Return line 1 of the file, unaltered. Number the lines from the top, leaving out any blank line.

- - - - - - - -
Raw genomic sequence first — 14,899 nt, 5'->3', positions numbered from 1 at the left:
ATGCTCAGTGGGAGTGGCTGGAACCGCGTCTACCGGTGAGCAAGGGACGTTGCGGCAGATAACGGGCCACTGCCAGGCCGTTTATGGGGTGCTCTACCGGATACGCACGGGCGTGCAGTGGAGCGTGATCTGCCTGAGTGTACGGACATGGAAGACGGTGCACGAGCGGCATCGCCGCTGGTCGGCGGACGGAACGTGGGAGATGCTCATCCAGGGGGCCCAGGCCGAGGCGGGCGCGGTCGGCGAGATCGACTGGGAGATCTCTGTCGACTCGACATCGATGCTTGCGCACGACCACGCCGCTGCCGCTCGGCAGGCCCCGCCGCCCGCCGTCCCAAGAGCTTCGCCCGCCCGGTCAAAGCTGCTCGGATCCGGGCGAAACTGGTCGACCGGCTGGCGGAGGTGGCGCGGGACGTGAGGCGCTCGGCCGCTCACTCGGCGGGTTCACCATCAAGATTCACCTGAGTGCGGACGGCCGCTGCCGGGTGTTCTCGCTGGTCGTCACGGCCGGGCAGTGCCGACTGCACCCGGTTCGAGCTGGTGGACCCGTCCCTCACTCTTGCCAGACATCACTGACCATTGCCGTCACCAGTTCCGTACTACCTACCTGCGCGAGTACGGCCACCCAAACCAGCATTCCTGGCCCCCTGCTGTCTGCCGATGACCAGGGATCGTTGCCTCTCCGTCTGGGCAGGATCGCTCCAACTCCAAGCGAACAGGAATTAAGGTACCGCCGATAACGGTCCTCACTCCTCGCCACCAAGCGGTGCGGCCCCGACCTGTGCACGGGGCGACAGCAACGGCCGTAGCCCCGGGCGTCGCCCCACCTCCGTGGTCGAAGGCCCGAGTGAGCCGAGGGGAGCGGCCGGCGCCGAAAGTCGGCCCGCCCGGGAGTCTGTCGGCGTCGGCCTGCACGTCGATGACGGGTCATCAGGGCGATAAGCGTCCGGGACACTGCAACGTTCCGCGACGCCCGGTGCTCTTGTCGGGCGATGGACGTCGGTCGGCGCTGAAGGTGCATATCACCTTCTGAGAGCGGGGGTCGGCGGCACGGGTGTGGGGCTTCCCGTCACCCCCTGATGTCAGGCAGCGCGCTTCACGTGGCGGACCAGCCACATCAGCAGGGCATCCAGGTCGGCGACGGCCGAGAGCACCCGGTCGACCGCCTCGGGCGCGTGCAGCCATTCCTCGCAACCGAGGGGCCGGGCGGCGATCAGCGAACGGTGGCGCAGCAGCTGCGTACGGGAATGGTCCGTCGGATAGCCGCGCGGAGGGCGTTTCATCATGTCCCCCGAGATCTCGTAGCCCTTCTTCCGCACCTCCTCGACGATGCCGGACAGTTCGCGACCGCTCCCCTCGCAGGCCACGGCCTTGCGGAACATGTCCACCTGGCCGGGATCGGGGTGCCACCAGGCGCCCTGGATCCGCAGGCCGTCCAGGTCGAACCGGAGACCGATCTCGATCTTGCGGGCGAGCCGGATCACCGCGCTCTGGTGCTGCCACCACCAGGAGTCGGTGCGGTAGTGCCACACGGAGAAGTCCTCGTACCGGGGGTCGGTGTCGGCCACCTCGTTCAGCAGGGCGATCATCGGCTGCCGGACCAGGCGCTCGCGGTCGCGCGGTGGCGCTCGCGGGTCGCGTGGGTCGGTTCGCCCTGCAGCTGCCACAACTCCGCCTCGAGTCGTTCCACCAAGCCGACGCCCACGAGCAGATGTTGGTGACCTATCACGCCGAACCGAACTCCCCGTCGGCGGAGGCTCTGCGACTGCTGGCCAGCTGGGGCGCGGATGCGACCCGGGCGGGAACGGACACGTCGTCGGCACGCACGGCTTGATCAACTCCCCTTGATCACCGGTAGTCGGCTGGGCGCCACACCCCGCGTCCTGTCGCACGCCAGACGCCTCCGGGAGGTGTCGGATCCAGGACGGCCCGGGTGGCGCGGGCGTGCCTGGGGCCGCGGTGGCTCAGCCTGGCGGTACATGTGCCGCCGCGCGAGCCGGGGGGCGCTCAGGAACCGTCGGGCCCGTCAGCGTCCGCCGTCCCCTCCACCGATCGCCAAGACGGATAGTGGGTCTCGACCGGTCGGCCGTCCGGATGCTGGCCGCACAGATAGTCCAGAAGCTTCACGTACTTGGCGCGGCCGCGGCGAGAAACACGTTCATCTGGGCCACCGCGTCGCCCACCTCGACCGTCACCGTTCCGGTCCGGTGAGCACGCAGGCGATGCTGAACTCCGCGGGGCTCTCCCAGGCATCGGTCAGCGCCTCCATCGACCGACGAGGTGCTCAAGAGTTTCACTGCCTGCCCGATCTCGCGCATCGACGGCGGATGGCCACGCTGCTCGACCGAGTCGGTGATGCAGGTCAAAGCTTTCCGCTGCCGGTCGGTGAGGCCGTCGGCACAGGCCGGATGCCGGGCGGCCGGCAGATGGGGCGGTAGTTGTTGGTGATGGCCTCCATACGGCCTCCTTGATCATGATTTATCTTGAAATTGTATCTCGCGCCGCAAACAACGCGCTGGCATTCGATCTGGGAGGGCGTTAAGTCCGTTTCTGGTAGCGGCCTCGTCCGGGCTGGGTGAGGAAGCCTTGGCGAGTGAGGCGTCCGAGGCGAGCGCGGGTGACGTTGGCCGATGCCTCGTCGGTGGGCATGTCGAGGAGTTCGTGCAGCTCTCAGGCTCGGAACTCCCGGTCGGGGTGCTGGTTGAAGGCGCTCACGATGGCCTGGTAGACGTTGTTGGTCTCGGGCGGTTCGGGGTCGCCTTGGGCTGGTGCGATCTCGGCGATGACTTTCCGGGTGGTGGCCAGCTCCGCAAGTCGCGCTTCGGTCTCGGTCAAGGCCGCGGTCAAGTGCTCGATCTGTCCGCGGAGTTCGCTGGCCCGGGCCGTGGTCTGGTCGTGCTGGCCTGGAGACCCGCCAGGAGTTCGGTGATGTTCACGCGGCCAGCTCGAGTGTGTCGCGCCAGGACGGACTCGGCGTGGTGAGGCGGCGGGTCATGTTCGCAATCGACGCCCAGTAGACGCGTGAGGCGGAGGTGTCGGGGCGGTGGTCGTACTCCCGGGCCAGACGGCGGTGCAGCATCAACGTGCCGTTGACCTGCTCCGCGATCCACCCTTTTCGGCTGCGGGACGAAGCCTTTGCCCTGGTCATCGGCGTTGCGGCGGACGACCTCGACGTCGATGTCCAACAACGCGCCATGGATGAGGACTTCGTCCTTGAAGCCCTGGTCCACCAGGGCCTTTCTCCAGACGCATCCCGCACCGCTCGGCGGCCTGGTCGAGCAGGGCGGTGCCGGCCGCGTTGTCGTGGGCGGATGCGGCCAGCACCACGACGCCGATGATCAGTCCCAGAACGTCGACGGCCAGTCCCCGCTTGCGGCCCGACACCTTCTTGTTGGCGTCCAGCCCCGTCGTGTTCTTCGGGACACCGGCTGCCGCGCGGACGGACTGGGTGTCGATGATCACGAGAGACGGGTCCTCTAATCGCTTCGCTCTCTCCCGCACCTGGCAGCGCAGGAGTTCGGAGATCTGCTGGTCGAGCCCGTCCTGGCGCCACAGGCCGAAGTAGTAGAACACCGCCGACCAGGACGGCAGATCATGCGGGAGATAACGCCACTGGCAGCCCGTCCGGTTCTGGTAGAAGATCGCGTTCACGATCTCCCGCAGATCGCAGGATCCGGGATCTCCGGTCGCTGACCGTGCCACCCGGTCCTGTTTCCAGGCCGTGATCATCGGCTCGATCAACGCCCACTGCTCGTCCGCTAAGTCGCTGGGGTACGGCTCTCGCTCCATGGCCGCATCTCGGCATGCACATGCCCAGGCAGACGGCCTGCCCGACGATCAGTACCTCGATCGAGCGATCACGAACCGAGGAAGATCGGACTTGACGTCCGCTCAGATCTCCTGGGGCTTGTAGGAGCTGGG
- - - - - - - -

Raw genomic sequence first — 14,899 nt, 5'->3', positions numbered from 1 at the left: